Protracted metronomic therapies for grade II gliomas: Theoretical proof of concept of a novel therapeutic strategy.
VM Pérez-García: Laboratory of Mathematical Oncology (MôLAB), Universidad de Castilla-La Mancha.
A Martínez-González: Laboratory of Mathematical Oncology (MôLAB), Universidad de Castilla-La Mancha.
A Henares: Facultad de Matemáticas, Universidad de Granada, Spain.
J Belmonte-Beitia: Laboratory of Mathematical Oncology (MôLAB), Universidad de Castilla-La Mancha.
M Bogdanska: Faculty of Mathematics, Informatics and Mechanics, University of Varsaw, Poland.
T Galochkina: Claude Bernard University, Lyon, France.
A Bratus: Lomosonov State University, Faculty of Computational Mathematics and Cybernetics, Moscow, Russian Federation.
M Murek: Universitätsklinik für Neurochirurgie, Bern University Hospital, Switzerland.
LA Pérez-Romasanta: Servicio de Oncología Radioterápica, Hospital Universitario de Salamanca, Spain.
Grade II gliomas are slowly growing primary brain tumors that mostly affect young patients and become fatal after few years. Current clinical management includes surgery as first line treatment. Cytotoxic therapies such as radiotherapy or chemotherapy are used initially only for patients with bad prognosis.
Therapies such as radiotherapy are administrated following the maximum dose in minimum time principle. This is basically the same schedule used for high grade brain tumors in spite of their growth being much faster.
We have developed a mathematical model describing the basic facts of grade II glioma progression and response to radiotherapy. The model includes the dynamics in time of two cellular compartments (active tumor cells and lethally damaged tumor cells). The fraction of tumor cells damaged by a radiation dose is estimated by the linear-quadratic model.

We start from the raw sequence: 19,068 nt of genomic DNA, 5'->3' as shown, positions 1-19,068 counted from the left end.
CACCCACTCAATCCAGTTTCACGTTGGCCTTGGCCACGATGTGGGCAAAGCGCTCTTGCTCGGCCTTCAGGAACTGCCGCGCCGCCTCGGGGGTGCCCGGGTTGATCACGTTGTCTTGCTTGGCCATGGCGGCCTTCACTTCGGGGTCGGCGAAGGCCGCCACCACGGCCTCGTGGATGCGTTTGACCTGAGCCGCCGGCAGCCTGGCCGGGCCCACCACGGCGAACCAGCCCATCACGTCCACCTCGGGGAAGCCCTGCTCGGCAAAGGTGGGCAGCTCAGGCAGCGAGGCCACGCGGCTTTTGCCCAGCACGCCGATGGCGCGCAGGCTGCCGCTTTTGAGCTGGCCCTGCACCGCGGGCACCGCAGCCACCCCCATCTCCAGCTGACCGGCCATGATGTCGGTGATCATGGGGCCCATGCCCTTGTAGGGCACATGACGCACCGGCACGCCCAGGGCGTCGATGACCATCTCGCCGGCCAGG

In a series of studies we have first developed the model  and then tested it against several well known clinical facts of grade II glioma response to radiotherapy . Then we have proven that if the toxicity is to be preserved as the one of the standard treatment the most effective fractionation is that of the standard scheme . However, the model predicts there is a much more effective (protracted) fractionation in which the doses of 1.8 Gy are spaced by a distance that can be estimated to be a fraction of the tumor potential doubling time and radiosensitivity, typically of the order of 1-2 months, the potential survival gain being of the order of years .
Finally, it is found that the optimal strategy when both the dose per fraction and the time spacing between fractions are left free, with the restriction of same toxicity (biological effect on the healthy tissue) as the standard fractionation is a combination of protraction with metronomic therapies, lowering the dose per fractions to levels below 1 Gy .
The next step is finding a good animal model to test the ideas. We are open to collaborations on that.
 Pérez-García VM, Bogdanska M, Martinez-González A, Belmonte-Beitia J, Shucht P, Pérez-Romasanta LA, Delay effects in the response of low grade gliomas to radiotherapy: A mathematical model and its therapeutical implications, Mathematical Medicine and Biology (2015),
 Pallud J et al. Dynamics imaging response following radiation therapy predicts long-term outcomes for diffuse low-grade gliomas. (2012) 14:1-10.
 Galochkina T, Bratus A, Pérez-García VM (2015) Optimal radiation fractionation for low-grade gliomas: Insights from a mathematical model, Mathematical Biosciences 267:1-9
 Pérez-García VM, Pérez-Romasanta LA, Extreme protraction for low grade gliomas: Theoretical proof of concept of a novel therapeutical strategy, Mathematical Medicine and Biology (2015) (http://dx.doi.org/10.1093/imammb/dqv017).
 Pérez-García VM, Martínez-González A, Henares A, Galochkina T, Pérez-Romasanta LA, Protracted metronomic therapies for grade II gliomas: Theoretical proof of concept of a novel therapeutic strategy (in preparation)Format: Poster